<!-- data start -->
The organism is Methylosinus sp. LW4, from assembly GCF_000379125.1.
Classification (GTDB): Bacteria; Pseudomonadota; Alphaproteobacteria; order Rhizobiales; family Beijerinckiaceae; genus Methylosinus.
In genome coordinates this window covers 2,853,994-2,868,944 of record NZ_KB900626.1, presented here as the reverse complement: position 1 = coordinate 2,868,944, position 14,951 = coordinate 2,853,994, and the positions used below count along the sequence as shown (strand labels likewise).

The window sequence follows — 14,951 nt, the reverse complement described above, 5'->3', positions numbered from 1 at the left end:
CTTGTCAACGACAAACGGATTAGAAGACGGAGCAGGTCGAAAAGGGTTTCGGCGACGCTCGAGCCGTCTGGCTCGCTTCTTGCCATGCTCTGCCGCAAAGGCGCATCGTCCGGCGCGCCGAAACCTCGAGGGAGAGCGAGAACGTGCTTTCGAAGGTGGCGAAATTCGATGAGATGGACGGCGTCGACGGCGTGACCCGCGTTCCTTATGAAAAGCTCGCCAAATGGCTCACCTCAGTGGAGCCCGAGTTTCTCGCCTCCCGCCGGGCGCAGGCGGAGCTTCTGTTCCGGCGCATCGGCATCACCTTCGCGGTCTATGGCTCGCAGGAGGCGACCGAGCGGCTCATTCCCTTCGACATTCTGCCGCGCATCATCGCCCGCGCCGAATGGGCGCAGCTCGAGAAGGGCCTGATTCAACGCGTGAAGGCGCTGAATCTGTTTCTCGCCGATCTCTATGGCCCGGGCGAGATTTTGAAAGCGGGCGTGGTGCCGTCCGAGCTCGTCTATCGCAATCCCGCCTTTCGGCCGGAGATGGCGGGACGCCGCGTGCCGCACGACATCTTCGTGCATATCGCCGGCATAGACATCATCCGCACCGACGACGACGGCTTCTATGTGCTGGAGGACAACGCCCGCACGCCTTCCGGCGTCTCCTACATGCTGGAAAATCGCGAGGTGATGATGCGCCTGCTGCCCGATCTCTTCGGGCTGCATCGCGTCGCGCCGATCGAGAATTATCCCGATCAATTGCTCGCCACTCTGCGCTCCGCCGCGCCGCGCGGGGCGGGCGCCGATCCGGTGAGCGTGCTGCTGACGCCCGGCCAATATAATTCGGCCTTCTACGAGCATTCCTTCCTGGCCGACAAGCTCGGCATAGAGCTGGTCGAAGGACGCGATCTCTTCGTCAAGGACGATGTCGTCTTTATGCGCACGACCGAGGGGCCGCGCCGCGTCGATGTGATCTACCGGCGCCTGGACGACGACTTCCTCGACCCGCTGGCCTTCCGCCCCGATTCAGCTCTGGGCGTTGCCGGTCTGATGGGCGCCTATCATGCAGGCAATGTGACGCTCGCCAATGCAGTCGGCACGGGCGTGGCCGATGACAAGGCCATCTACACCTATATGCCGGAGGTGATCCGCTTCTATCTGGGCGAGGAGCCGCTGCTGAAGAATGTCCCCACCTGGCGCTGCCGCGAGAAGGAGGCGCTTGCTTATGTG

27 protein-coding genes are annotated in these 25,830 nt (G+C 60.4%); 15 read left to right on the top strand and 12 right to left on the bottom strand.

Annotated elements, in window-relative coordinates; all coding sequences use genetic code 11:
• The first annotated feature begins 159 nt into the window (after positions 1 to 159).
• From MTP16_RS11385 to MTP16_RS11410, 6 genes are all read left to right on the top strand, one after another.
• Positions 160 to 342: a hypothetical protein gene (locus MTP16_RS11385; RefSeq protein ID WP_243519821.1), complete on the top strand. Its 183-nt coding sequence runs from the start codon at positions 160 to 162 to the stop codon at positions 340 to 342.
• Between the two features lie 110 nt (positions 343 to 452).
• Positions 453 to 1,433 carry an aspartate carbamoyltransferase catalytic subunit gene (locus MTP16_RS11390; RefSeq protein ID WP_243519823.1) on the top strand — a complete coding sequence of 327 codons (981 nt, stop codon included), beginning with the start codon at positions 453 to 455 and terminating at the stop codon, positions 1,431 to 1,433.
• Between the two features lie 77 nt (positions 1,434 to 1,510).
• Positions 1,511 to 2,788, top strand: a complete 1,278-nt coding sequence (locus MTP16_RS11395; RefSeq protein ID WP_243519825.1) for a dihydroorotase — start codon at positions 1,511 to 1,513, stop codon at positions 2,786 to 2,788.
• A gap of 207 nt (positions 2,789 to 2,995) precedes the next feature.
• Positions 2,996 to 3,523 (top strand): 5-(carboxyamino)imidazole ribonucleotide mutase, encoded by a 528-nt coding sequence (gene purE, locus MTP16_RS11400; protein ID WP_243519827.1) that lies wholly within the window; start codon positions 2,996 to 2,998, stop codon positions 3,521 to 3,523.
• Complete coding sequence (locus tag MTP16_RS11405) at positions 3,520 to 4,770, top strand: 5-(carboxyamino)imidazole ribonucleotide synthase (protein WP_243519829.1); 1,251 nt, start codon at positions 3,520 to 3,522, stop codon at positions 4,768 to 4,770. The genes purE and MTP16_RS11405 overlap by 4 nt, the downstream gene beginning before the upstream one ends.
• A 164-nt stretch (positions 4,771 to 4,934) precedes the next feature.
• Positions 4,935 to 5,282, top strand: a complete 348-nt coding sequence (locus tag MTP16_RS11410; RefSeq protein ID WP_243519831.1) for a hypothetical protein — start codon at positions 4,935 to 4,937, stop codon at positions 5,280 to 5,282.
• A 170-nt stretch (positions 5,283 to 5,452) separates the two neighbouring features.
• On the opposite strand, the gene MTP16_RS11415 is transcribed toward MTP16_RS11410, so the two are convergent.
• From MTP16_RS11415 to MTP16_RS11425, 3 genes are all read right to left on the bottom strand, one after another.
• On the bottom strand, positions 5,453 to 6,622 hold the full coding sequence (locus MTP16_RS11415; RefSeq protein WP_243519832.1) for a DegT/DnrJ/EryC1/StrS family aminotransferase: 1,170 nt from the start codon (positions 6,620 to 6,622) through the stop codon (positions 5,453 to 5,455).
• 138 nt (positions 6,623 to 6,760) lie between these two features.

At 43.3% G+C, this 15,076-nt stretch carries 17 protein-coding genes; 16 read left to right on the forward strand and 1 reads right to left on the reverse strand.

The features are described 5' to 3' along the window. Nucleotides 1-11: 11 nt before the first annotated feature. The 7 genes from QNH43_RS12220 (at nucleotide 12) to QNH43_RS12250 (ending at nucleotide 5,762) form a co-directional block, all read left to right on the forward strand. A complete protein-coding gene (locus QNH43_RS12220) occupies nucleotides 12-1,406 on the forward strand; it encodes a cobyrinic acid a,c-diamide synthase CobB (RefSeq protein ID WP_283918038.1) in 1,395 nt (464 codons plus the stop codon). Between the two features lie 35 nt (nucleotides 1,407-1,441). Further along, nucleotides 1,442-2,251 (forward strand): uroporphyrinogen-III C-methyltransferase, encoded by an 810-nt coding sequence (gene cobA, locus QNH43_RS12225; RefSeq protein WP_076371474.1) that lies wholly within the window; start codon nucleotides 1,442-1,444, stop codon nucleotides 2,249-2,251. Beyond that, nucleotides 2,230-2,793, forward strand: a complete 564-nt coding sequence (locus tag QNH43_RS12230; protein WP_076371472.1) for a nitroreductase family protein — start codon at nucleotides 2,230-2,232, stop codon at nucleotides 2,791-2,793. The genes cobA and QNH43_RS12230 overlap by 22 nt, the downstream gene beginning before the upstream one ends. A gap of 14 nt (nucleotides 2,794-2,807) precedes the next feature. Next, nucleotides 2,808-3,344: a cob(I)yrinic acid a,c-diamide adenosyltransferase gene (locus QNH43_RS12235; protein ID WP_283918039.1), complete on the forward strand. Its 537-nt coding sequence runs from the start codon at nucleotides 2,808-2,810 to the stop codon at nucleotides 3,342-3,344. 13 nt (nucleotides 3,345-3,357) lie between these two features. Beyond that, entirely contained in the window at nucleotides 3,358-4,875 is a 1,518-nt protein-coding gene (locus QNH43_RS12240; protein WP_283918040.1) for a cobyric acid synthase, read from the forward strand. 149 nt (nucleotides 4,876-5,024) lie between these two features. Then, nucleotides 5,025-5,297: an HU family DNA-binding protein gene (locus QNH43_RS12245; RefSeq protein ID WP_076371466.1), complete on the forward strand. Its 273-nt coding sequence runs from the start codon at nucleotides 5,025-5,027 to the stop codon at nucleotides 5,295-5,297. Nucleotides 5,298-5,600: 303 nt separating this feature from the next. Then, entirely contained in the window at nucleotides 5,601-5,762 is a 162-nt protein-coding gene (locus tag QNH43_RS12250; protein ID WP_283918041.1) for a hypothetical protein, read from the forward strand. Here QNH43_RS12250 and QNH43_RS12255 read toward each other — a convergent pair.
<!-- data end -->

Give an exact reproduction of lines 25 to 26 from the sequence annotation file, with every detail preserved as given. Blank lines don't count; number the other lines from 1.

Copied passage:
At 43.3% G+C, this 15,076-nt stretch carries 17 protein-coding genes; 16 read left to right on the forward strand and 1 reads right to left on the reverse strand.

The features are described 5' to 3' along the window. Nucleotides 1-11: 11 nt before the first annotated feature. The 7 genes from QNH43_RS12220 (at nucleotide 12) to QNH43_RS12250 (ending at nucleotide 5,762) form a co-directional block, all read left to right on the forward strand. A complete protein-coding gene (locus QNH43_RS12220) occupies nucleotides 12-1,406 on the forward strand; it encodes a cobyrinic acid a,c-diamide synthase CobB (RefSeq protein ID WP_283918038.1) in 1,395 nt (464 codons plus the stop codon). Between the two features lie 35 nt (nucleotides 1,407-1,441). Further along, nucleotides 1,442-2,251 (forward strand): uroporphyrinogen-III C-methyltransferase, encoded by an 810-nt coding sequence (gene cobA, locus QNH43_RS12225; RefSeq protein WP_076371474.1) that lies wholly within the window; start codon nucleotides 1,442-1,444, stop codon nucleotides 2,249-2,251. Beyond that, nucleotides 2,230-2,793, forward strand: a complete 564-nt coding sequence (locus tag QNH43_RS12230; protein WP_076371472.1) for a nitroreductase family protein — start codon at nucleotides 2,230-2,232, stop codon at nucleotides 2,791-2,793. The genes cobA and QNH43_RS12230 overlap by 22 nt, the downstream gene beginning before the upstream one ends. A gap of 14 nt (nucleotides 2,794-2,807) precedes the next feature. Next, nucleotides 2,808-3,344: a cob(I)yrinic acid a,c-diamide adenosyltransferase gene (locus QNH43_RS12235; protein ID WP_283918039.1), complete on the forward strand. Its 537-nt coding sequence runs from the start codon at nucleotides 2,808-2,810 to the stop codon at nucleotides 3,342-3,344. 13 nt (nucleotides 3,345-3,357) lie between these two features. Beyond that, entirely contained in the window at nucleotides 3,358-4,875 is a 1,518-nt protein-coding gene (locus QNH43_RS12240; protein WP_283918040.1) for a cobyric acid synthase, read from the forward strand. 149 nt (nucleotides 4,876-5,024) lie between these two features. Then, nucleotides 5,025-5,297: an HU family DNA-binding protein gene (locus QNH43_RS12245; RefSeq protein ID WP_076371466.1), complete on the forward strand. Its 273-nt coding sequence runs from the start codon at nucleotides 5,025-5,027 to the stop codon at nucleotides 5,295-5,297. Nucleotides 5,298-5,600: 303 nt separating this feature from the next. Then, entirely contained in the window at nucleotides 5,601-5,762 is a 162-nt protein-coding gene (locus tag QNH43_RS12250; protein ID WP_283918041.1) for a hypothetical protein, read from the forward strand. Here QNH43_RS12250 and QNH43_RS12255 read toward each other — a convergent pair.